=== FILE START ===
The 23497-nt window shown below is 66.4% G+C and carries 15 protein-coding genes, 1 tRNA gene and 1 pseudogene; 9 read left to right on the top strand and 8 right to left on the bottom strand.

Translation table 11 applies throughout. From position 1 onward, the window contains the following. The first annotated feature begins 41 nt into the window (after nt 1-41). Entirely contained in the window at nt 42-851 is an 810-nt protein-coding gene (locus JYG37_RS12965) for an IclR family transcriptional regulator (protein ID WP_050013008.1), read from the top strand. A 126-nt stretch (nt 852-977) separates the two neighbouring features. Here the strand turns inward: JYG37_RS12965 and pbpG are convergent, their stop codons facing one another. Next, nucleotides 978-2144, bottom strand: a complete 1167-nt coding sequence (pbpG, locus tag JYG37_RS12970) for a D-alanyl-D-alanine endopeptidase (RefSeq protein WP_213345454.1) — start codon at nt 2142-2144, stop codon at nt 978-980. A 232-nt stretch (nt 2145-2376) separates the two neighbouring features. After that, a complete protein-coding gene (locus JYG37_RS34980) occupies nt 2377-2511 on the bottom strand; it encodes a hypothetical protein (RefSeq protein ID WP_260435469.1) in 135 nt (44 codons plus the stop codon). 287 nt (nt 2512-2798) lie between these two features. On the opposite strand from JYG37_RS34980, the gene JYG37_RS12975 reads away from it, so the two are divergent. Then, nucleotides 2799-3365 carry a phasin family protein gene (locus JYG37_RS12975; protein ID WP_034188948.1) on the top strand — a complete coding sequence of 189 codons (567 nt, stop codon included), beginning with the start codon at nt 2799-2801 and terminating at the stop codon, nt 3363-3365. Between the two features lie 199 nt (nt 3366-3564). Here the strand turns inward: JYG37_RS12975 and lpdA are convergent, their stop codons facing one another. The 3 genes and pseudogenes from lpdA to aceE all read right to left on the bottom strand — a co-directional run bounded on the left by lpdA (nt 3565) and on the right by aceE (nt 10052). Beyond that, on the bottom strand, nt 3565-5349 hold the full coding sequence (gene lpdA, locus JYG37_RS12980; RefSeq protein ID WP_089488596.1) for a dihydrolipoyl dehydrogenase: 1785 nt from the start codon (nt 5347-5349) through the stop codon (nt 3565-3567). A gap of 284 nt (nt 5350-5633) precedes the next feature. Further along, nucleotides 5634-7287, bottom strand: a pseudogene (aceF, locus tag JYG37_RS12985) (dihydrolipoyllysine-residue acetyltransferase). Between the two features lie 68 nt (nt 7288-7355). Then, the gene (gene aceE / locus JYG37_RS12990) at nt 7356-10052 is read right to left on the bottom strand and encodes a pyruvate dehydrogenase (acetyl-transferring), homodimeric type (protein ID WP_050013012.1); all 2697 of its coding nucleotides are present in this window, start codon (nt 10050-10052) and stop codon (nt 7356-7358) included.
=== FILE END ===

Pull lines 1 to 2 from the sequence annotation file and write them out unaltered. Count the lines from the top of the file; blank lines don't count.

The 23497-nt window shown below is 66.4% G+C and carries 15 protein-coding genes, 1 tRNA gene and 1 pseudogene; 9 read left to right on the top strand and 8 right to left on the bottom strand.

Translation table 11 applies throughout. From position 1 onward, the window contains the following. The first annotated feature begins 41 nt into the window (after nt 1-41). Entirely contained in the window at nt 42-851 is an 810-nt protein-coding gene (locus JYG37_RS12965) for an IclR family transcriptional regulator (protein ID WP_050013008.1), read from the top strand. A 126-nt stretch (nt 852-977) separates the two neighbouring features. Here the strand turns inward: JYG37_RS12965 and pbpG are convergent, their stop codons facing one another. Next, nucleotides 978-2144, bottom strand: a complete 1167-nt coding sequence (pbpG, locus tag JYG37_RS12970) for a D-alanyl-D-alanine endopeptidase (RefSeq protein WP_213345454.1) — start codon at nt 2142-2144, stop codon at nt 978-980. A 232-nt stretch (nt 2145-2376) separates the two neighbouring features. After that, a complete protein-coding gene (locus JYG37_RS34980) occupies nt 2377-2511 on the bottom strand; it encodes a hypothetical protein (RefSeq protein ID WP_260435469.1) in 135 nt (44 codons plus the stop codon). 287 nt (nt 2512-2798) lie between these two features. On the opposite strand from JYG37_RS34980, the gene JYG37_RS12975 reads away from it, so the two are divergent. Then, nucleotides 2799-3365 carry a phasin family protein gene (locus JYG37_RS12975; protein ID WP_034188948.1) on the top strand — a complete coding sequence of 189 codons (567 nt, stop codon included), beginning with the start codon at nt 2799-2801 and terminating at the stop codon, nt 3363-3365. Between the two features lie 199 nt (nt 3366-3564). Here the strand turns inward: JYG37_RS12975 and lpdA are convergent, their stop codons facing one another. The 3 genes and pseudogenes from lpdA to aceE all read right to left on the bottom strand — a co-directional run bounded on the left by lpdA (nt 3565) and on the right by aceE (nt 10052). Beyond that, on the bottom strand, nt 3565-5349 hold the full coding sequence (gene lpdA, locus JYG37_RS12980; RefSeq protein ID WP_089488596.1) for a dihydrolipoyl dehydrogenase: 1785 nt from the start codon (nt 5347-5349) through the stop codon (nt 3565-3567). A gap of 284 nt (nt 5350-5633) precedes the next feature. Further along, nucleotides 5634-7287, bottom strand: a pseudogene (aceF, locus tag JYG37_RS12985) (dihydrolipoyllysine-residue acetyltransferase). Between the two features lie 68 nt (nt 7288-7355). Then, the gene (gene aceE / locus JYG37_RS12990) at nt 7356-10052 is read right to left on the bottom strand and encodes a pyruvate dehydrogenase (acetyl-transferring), homodimeric type (protein ID WP_050013012.1); all 2697 of its coding nucleotides are present in this window, start codon (nt 10050-10052) and stop codon (nt 7356-7358) included.